We are pleased to present another well-written thesis by a new Black Belt, Tana Amen.  Tana is highly respected and the author of the book, “Omni Diet”, which is a NY Times Bestseller book on optimizing your health through diet.  She and her husband, Dr. Daniel Amen, psychiatrist, best-selling author, and
Founder of the Amen Clinics”, have been working together on a new book, “The Brain Warriors Way.  Tana’s discusses her Kenpo journey and breaking through many obstacles to achieve her goal.


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Tana has been gracious enough to share a .PDF version of her thesis, The Brain Warrior’s Way. Click below, you can download to your computer or kindle.


The Brain Warriors Way






Introduction: The Assault

“Victim” — the word victim conjures different emotions for everyone. I find the word victim repulsive. It’s personal. At fifteen years old I was attacked when I was walking to school. A very large man grabbed me. First he grabbed me from behind with one hand between my legs. When I turned, screaming, he grabbed me from the front, with one hand clawing at my chest. He continued over powering me, grabbing and pushing. All the while he was violating very private places on my body. He ended by trying to drag me down an alley and push me into the large bushes. I realized that if I didn’t fight back that was exactly where I was headed. Fortunately, it didn’t occur to me to be scared. It actually didn’t occur to me that this psychopath in a suit was planning on raping me. Righteous indignation and fury were the only emotions that were coursing through my veins at the time. My anger gave me the fuel I needed to fight hard. I had no training, but instinctively I knew how to rip his shirt, slam my knee into his groin, and run… fast!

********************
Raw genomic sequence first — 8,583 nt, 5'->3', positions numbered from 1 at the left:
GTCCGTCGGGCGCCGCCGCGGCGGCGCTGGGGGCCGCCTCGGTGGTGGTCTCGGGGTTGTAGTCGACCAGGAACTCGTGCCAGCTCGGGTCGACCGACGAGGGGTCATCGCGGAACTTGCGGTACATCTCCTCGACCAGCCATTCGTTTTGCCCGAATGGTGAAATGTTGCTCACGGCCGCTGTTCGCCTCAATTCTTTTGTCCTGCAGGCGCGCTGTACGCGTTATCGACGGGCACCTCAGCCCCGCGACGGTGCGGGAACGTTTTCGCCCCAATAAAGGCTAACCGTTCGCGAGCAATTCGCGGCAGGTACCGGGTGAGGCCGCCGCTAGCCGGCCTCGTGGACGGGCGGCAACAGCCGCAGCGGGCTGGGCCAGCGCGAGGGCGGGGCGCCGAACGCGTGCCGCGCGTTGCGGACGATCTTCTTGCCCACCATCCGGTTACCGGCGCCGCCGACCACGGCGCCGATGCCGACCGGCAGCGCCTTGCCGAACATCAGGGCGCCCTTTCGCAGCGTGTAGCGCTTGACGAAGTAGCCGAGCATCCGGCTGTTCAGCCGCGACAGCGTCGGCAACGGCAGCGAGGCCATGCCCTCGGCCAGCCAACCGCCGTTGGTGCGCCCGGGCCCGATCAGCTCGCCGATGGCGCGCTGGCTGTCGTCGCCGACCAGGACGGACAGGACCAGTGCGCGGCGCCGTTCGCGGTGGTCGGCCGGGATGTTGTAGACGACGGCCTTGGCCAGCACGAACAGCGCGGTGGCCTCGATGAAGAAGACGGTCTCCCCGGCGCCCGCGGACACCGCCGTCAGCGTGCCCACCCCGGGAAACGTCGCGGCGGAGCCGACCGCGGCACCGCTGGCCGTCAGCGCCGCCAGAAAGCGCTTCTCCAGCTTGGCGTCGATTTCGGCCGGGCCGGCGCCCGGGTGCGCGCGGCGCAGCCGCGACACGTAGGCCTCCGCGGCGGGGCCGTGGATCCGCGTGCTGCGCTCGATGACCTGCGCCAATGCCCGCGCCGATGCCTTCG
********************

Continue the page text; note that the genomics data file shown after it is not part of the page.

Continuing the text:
Following the shock of that event, I remember feeling terrified that any man could over power me at any time simply because he was larger or stronger than I was. Fortunately, outrage quickly triumphed over terror. It took about a week before I made a resolute decision that I would never be a victim, or at least I would never act and feel like one. I may not be able to control being attacked. But I made the decision that I would absolutely have control over my response. I began training so my body would be strong. While my friends were dieting to look like Victoria Secret models, I had pictures of Ms. Olympia taped to my mirror. I wanted nothing to do with the image society was shoving down the throats of young women to be impossibly thin. My template was set to value physical strength and agility.